And then there's a girl. Her hair is long and red as the fake sun that burns in our sky; it almost shields her eyes of fire. She’s a Ruster. One of the reds that live in mars’ subterranean mines. Even lower in rank than I. She lays across a stone, cold and unmoving while ropes hold her frail body in place so she is exposed and helpless. But she radiates hope while they whip her bloody.

         All is silent for a long moment. And then she sings. She sings the only song they withhold from us. The Reaping Song. Her voice is soft and serene yet her eyes are anything but. It’s like she is screaming for someone to hear her. And we do. We listen to her words of death as they drift from her lips and when she is done there is silence. And then a booming voice in the background.

         “Hang the rusty bitch.” Nero au Augustus; ArchGoverner of Mars and head of one of the most powerful fleets to surround our planet. She is untied and pushed away from the whipping stone. We see the blood, red as her fiery hair, drip down her back as they push her up the stairs to a gallows that are silently singing death. This is the punishment for the Reaping Song. The punishment for freedom.

         They let only one family member come up and hear her last words. A woman almost identical walks up and leans in close as she whispers. She nods quickly and walks off of the gallows whimpering. In the background, we hear a man sob and cry horribly. Her husband no doubt. Yet the girl is stoic as they loop the rope around her neck. She’s so small she has to bring herself up to her toes as not to choke then and there.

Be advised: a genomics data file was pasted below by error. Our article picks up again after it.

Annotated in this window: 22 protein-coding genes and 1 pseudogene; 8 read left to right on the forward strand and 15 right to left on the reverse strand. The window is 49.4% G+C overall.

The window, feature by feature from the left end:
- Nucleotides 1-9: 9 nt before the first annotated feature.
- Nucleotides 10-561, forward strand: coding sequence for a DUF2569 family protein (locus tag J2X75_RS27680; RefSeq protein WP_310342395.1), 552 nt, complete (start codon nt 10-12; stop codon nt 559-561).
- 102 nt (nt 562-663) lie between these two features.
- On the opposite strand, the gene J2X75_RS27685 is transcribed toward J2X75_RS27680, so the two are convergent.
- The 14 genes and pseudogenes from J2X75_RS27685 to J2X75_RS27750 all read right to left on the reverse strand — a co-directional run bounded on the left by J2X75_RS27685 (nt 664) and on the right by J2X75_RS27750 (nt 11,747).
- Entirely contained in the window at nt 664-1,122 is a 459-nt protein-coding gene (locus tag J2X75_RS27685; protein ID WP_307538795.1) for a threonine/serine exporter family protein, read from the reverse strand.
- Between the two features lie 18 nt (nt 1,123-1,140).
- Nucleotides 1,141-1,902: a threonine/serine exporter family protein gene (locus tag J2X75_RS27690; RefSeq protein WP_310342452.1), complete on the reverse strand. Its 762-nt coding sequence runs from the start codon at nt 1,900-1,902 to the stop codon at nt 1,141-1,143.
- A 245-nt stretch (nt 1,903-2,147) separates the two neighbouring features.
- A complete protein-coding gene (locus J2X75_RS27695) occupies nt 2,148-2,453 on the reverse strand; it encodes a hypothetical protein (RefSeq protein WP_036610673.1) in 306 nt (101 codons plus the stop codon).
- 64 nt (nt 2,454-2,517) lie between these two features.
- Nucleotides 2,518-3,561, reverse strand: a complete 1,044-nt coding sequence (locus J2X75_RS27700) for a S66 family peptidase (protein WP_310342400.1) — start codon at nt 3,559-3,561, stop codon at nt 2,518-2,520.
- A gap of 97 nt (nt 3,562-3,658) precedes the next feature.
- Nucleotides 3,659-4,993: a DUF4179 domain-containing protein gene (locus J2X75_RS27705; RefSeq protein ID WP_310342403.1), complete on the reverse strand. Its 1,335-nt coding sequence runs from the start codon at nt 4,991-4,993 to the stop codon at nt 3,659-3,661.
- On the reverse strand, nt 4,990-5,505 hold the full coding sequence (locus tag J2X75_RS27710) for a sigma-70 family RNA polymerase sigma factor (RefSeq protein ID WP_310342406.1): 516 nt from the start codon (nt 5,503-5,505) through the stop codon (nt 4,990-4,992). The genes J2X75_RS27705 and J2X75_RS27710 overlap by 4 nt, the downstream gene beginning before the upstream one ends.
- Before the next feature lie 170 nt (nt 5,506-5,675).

It is now, in the moments before her fate, that I notice something is off. This isn’t like regular society broadcasts. This is raw footage.          Someone else is transmitting her message.

         But she is ready nonetheless. The gray at the gallows pulls a lever. And then she drops. The audio lags terribly and moments later we hear her final screaming words. Break the chains. We watch in sadness as a boy, no older than even I, stumbles forward. He caresses her legs gently while tears and sobs ruin his body. He kisses her ankle and with a defeated look, and yanks her legs sharply. We hear her neck snap swiftly and painlessly. This is who they make us. Break the chains.

“On Mars, there’s not much gravity. So they had to pull her feet to break her neck. They let her husband do it.”

© Copyright 2020 T.A. Brooks (bookofsamson at Writing.Com). All rights reserved.